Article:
DCC Follows New Leader to 3rd Straight D1 Win

March 12, 2016

By Bill Khan
Special for Second Half

PLYMOUTH — The biggest challenge to Detroit Catholic Central's hockey dominance has come from within.

For the third straight season, the Shamrocks took the ice this winter while trying to adapt to the demands of a new head coach. 

No worries. Because, for the third straight season, the Shamrocks are the MHSAA Division 1 champions.

Top-ranked Catholic Central controlled the game from start to finish to beat second-ranked Brighton, 3-0, on Saturday at USA Hockey Arena in a championship matchup featuring the two teams that have won 13 of the 17 Division 1 crowns. 

Catholic Central (24-7) has won 10 of those titles under the guidance of five head coaches. Brandon Kaleniecki helped begin that run as a senior with the Shamrocks in 2000 and kept it going as a first-year head coach this season. He followed in the footsteps of Doug Itami, coach of the 2013-14 team, and Danny Veri, coach of the 2014-15 squad.

"There are some differences, but a lot of similarities," senior forward Brian Kearns said of the three coaches for whom he's played. "They're all preaching the same stuff. They all preach to play as hard as you can. You've got to play for the two Cs on your chest. They were all different, but they were all great in their own way and they all added a piece to the puzzle to go win three. It was huge for us. Coach Kal was the perfect coach to finish it all off." 

Kaleniecki credited the leadership of Kearns and fellow captain Nick Macari for making his job easier as he took over one of Michigan's iconic hockey programs.

"They were without a doubt my best ally in terms of coming in this year," said Kaleniecki, an all-state forward for the Shamrocks in 1999-2000. "These are two guys who have been around the program. They've had three different coaches. They could've made things real challenging for me. Instead, they made it absolutely phenomenal. Anything I needed, I could tell them and it was done. The reason we're here is because of guys like this. We can point them in the right direction, but they're the guys driving it."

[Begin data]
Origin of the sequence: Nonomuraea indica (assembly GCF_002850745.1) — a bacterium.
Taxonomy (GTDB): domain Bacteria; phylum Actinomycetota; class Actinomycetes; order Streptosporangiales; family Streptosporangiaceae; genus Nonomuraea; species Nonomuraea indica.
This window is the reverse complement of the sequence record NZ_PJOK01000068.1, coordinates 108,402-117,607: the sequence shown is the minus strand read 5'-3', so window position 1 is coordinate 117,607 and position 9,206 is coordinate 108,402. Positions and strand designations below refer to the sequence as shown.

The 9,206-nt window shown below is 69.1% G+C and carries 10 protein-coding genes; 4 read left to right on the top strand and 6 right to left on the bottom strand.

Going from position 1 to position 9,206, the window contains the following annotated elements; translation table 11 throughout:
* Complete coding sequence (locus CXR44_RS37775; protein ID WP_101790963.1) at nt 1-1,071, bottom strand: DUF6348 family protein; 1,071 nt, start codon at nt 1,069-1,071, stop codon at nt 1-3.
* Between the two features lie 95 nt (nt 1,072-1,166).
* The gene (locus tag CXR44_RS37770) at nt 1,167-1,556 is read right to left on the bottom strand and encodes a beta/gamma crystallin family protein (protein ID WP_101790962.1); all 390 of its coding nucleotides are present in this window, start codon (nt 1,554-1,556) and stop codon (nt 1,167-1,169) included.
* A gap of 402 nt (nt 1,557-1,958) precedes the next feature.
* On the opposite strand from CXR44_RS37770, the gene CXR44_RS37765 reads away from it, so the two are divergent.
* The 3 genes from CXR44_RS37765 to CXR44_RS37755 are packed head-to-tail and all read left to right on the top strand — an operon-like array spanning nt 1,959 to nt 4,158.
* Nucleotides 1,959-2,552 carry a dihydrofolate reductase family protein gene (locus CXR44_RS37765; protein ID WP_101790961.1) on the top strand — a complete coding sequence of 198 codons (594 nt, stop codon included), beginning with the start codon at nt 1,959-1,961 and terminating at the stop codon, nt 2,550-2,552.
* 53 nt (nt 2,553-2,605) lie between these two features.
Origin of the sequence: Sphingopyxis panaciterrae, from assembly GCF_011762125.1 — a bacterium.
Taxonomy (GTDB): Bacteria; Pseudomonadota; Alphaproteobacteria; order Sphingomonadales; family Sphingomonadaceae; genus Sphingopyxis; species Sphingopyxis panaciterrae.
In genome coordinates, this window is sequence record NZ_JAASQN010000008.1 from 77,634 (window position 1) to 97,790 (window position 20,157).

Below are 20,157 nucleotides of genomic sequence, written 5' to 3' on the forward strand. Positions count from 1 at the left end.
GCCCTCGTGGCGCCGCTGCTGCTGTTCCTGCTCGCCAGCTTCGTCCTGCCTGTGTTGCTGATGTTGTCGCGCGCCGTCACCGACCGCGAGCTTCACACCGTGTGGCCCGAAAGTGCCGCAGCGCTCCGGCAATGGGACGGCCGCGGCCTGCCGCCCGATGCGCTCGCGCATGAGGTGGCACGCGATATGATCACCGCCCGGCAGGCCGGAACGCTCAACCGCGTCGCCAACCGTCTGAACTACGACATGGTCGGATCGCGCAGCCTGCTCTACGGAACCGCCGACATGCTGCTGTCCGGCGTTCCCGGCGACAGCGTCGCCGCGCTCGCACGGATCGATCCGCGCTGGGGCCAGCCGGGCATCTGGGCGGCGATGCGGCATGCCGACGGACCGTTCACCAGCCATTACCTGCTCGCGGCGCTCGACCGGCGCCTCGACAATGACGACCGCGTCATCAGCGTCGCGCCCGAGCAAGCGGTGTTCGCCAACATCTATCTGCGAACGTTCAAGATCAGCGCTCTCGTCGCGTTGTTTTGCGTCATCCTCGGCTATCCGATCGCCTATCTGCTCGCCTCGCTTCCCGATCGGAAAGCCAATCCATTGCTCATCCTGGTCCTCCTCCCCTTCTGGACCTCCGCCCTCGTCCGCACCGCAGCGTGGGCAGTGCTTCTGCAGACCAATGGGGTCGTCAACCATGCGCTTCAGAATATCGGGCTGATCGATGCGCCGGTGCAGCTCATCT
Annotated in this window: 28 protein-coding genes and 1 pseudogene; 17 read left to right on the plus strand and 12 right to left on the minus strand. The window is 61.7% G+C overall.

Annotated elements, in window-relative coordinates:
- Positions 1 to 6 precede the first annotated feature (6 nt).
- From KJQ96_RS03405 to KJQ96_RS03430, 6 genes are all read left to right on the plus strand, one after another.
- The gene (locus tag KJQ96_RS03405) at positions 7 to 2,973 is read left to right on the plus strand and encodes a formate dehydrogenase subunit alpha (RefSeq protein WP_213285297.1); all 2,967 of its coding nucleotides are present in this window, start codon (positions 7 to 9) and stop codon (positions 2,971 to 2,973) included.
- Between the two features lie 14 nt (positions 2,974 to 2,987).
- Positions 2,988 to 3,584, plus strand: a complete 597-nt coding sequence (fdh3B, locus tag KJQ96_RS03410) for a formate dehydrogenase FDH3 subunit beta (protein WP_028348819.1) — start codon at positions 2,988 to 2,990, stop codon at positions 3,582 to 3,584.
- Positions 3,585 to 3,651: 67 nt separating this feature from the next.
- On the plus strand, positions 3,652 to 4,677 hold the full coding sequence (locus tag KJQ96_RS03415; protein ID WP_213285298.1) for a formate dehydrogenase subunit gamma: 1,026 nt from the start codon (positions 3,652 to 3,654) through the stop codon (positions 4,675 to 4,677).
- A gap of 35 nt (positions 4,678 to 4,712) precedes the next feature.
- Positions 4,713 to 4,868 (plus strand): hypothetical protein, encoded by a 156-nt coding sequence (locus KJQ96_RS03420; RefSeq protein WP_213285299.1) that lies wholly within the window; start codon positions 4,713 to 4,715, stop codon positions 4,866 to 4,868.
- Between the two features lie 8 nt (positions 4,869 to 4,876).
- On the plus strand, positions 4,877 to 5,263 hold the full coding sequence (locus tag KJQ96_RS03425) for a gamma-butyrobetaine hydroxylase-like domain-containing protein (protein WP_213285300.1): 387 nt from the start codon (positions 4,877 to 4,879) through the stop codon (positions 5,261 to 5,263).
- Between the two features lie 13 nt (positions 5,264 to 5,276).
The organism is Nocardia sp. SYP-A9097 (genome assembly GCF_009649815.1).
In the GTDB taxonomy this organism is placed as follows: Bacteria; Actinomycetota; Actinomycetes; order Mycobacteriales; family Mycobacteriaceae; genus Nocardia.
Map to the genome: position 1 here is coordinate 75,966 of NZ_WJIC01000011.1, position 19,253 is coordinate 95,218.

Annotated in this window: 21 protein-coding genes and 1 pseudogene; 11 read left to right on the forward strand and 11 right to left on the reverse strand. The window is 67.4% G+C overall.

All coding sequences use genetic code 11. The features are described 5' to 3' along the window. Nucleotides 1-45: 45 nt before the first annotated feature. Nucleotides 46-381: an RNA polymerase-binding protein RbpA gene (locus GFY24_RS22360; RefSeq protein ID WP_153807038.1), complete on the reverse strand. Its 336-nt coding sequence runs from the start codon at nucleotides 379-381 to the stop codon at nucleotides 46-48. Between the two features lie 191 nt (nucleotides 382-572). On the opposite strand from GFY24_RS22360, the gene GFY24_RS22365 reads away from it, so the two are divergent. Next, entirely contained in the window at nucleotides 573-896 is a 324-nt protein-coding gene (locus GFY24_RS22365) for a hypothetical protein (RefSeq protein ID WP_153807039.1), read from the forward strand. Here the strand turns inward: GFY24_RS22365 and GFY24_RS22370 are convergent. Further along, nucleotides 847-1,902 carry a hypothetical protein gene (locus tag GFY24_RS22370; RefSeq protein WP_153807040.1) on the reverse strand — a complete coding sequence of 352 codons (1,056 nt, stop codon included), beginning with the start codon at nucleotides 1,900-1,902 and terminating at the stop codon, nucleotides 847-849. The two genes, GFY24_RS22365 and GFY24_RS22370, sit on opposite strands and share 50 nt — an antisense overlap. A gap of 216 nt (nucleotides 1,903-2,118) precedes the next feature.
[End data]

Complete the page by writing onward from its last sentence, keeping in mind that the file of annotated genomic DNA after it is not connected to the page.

Having a background in the Catholic Central program helped each of the three coaches gain credibility with the players. Itami was an assistant coach, while Veri coached the junior varsity team.

"It's a good thing knowing our coaches have been in our shoes before," Macari said. "They have that experience. They know what they're talking about. We know we can listen to them, because they're telling us the right things to do." 

The championship was the 13th for Catholic Central, moving the Shamrocks within one of Trenton for second-most in MHSAA history. Bloomfield Hills Cranbrook Kingswood holds the record with 17.

It was the 10th time out of those 13 championship victories that the Shamrocks won by at least three goals. They outshot Brighton, 29-15. 

"They were just all over us," Brighton junior Jake Crespi said. "Positionally, they were great. Every time we would touch the puck, there were two guys on us."

Crespi gave Brighton (22-9) its best chance to grab some momentum when he was awarded a penalty shot with 11:44 left in the first period. Crespi, who shared Brighton's goal-scoring lead with 20, was slashed from behind on a shorthanded breakaway. He tried to get the puck between the pads of Alec Calvaruso on the penalty shot, but the senior goaltender closed off the opening to make the save.